tony ma
 

garylkoh

WBF Technical Expert (Speakers & Audio Equipment)
Sep 6, 2010
5,462
40
545
Seattle, WA
www.genesisloudspeakers.com
#11
The same track was played numerous times and digitally recorded. When you line the files up in a workstation, at certain points along the time-line the music track drifts a few to a lot of samples and back.. like a yo-yo effect.
Like Bruce says....

He lined up the files on a workstation, so probably far more accurate than what I did which was to use DiffMaker by Liberty Instruments. Listening to a constant 1kHz tone or 400Hz tone, the variation is barely noticeable, but after knowing what to listen for, I notice it more now.
 

mep

Member Sponsor & WBF Founding Member
Apr 21, 2010
9,483
6
0
#12
I guess the scary thing is that even MikeL's mighty Rockport didn't keep the speed dead-nuts on either though it was better. Maybe this is a big indictment of belt-drive technology. I have the VPI TNT with SDS. When I put a strobe disc on it, the speed looks *perfect* to me. I guess as soon as you drop the needle in the groove that things change. I have to say that I don't hear any speed variation on my set-up.
 

garylkoh

WBF Technical Expert (Speakers & Audio Equipment)
Sep 6, 2010
5,462
40
545
Seattle, WA
www.genesisloudspeakers.com
#13
Mark, we were sampling at 96kHz and the drift was a "a few to a lot" of samples. Since I didn't know how to align samples on a DAW, I don't know what Bruce meant by "a few" or "a lot". At 96kHz, it will take 100 samples to be a 0.1% speed drift. I don't think that you can see that with a strobe disc.
 

mep

Member Sponsor & WBF Founding Member
Apr 21, 2010
9,483
6
0
#14
Mark, we were sampling at 96kHz and the drift was a "a few to a lot" of samples. Since I didn't know how to align samples on a DAW, I don't know what Bruce meant by "a few" or "a lot". At 96kHz, it will take 100 samples to be a 0.1% speed drift. I don't think that you can see that with a strobe disc.
Or hear it?
 

mep

Member Sponsor & WBF Founding Member
Apr 21, 2010
9,483
6
0
#16
I guess I can see why a good direct drive table will have better speed stability than a belt drive. I think Technics used to advertise that you could hook up 50 tonearms tracking at 15 grams each and play them all at the same time on the SP-10 and it wouldn't affect the speed. Bold claim. But maybe just maybe, the speed stability of the Technics SP-10 is what draws people to it and why they think it sounds better than most other tables.
 

fas42

Addicted To Best
Jan 8, 2011
3,973
0
0
NSW Australia
#17
I'm curious that no-one has appeared to mention what I always "knew" to be a problem with LP playback: whether the the record is actually perfectly centred on the TT during playback. There are at least two factors involved: was the centre hole perfectly punched; and how much clearance between the spindle and edge of hole, a larger gap meaning every time the record was taken off and replaced the speed wobble would be different. That 650K TT with its video monitoring should have that as a mechanism, a means of micro adjusting the lateral position of the disc until a groove sits at a very, very slightly decreasing radius from the centre of spin -- this should mean optimum speed constancy.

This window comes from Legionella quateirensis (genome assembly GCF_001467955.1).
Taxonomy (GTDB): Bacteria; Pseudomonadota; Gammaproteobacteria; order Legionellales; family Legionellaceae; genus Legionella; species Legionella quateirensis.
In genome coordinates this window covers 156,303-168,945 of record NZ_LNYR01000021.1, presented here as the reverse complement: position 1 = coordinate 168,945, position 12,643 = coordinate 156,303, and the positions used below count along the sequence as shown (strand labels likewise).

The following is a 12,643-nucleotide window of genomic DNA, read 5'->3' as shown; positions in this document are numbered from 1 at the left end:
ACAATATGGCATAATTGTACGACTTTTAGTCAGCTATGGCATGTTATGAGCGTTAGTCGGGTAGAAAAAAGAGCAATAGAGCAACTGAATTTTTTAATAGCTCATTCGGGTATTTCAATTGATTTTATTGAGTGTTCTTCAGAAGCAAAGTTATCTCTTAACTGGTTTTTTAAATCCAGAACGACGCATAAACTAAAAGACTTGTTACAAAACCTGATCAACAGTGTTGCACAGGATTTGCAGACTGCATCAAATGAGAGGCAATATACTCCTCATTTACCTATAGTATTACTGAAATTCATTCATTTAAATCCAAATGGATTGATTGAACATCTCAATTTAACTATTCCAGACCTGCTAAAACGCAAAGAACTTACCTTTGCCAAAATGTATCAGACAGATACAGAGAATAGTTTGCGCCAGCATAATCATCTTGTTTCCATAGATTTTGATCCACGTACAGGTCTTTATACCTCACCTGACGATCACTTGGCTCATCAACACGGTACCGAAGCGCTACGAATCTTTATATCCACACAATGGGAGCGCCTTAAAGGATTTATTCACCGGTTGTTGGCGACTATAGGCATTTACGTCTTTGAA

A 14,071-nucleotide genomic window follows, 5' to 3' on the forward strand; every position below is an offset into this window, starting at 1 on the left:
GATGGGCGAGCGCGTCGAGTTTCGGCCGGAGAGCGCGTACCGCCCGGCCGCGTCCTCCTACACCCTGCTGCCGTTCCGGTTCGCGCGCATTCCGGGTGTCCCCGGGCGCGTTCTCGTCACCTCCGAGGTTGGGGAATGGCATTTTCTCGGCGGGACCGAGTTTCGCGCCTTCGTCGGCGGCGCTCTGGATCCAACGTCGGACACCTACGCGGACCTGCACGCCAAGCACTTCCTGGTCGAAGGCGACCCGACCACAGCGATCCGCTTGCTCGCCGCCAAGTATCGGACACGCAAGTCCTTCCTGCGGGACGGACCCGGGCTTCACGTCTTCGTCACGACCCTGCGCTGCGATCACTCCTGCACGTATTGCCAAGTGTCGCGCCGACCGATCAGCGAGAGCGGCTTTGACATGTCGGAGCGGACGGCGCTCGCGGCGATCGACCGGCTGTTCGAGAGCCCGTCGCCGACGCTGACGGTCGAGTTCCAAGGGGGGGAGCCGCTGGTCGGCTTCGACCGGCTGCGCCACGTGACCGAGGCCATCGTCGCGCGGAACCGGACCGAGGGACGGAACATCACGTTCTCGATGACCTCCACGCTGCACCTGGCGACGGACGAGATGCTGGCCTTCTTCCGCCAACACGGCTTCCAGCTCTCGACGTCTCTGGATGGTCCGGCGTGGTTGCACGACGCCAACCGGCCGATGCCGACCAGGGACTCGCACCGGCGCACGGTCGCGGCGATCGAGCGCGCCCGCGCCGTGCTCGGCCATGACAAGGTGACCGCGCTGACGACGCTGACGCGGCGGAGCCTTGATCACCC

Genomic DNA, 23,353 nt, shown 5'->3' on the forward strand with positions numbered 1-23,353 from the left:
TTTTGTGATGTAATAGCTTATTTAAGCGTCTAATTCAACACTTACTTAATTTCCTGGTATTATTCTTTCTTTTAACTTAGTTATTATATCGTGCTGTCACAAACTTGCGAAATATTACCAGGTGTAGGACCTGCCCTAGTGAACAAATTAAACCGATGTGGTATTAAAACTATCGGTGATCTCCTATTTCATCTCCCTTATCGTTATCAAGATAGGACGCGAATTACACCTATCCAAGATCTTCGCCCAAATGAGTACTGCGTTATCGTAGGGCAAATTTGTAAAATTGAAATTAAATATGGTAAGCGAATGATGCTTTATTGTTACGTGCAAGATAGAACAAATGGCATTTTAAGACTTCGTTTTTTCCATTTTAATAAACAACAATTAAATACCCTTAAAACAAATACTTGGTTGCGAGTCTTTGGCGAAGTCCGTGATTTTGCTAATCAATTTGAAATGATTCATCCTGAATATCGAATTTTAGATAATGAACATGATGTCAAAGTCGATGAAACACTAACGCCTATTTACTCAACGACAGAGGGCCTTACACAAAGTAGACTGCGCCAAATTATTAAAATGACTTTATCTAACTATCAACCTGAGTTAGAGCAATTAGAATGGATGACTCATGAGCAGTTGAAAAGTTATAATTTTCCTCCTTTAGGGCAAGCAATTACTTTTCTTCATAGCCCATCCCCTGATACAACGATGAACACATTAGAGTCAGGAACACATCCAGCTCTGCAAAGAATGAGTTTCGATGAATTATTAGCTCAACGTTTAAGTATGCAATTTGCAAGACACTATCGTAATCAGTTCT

Frank

Frank
 
#19
I think that Chris Brady of Teres used and designed his Teres Certus turntables (including my Certus 450) with the Direct Drive Motor for maintaining the speed but teamed it up with the extreme 60 pound platter weight so that inertia would tend to keep the platter traveling at as close to perfect speed as was possible at the time of the design.

Rich
 

DonH50

Member Sponsor & WBF Technical Expert
Jun 23, 2010
3,730
101
520
Monument, CO
#20
Thanks, Don. I was quite surprised when I discovered this speed fluctuation. I had thought that it might produce slight variations, but I didn't expect this much of a difference when comparing two tracks using Audio DiffMaker.
One obvious thing I forgot to mention, mainly because it is not random, is the variation due to the record itself. Mass density variations in the vinyl can again cause a bit, but the largest contributor in my experience is the hole in the middle. It is rarely perfectly centered (though is usually awfully darn close!) and if it is loose the record can shift a bit during play. The former is clearly correlated, but the latter is trickier... If the hole is large enough so the record can shift, then it can be affected by other things both random and not (platter/motor wobble, plater/mat friction, etc.)

Of course, I left off the impact the tonearm might have due to friction in its bearings, mass/momentum, counterweight, anti-skate, position on the record, and all that jazz. The cartridge could also vary a bit depending upon the track (position) and all the other factors.

It's a wicked complicated playback system.

BTW, the measurement system I used (actually, helped use) was optical, with a special thin metal platter of carefully control density and thickness, with dark "slots" to allow the optoelectronics to gauge speed. Our first trials involved a Hall effect sensor, but you need magnets and there was always a question of magnet placement and density.


Edit: I see Frank mentioned record hole centering -- should have read ahead a page!
 

About us

  • What’s Best Forum is THE forum for high-end audio, product reviews, advice and sharing experiences on the best of everything else. A place where audiophiles and audio companies discuss existing and new audio products, music servers, music streamers and computer audio, digital to audio converters, turntables, phono stages, cartridges, reel to reel, speakers, headphones, tube amplifiers and solid state amplification. Founded in 2010 What's Best Forum invites intelligent and courteous people of all interests and backgrounds to describe and discuss the best of everything. From beginners to life-long hobbyists to industry professionals we enjoy learning about new things and meeting new people and participating in spirited debates.

Quick Navigation

User Menu

Steve Williams
Site Founder | Site Owner | Administrator
Ron Resnick
Site Co-Owner | Administrator
Julian (The Fixer)
Website Build | Marketing Managersing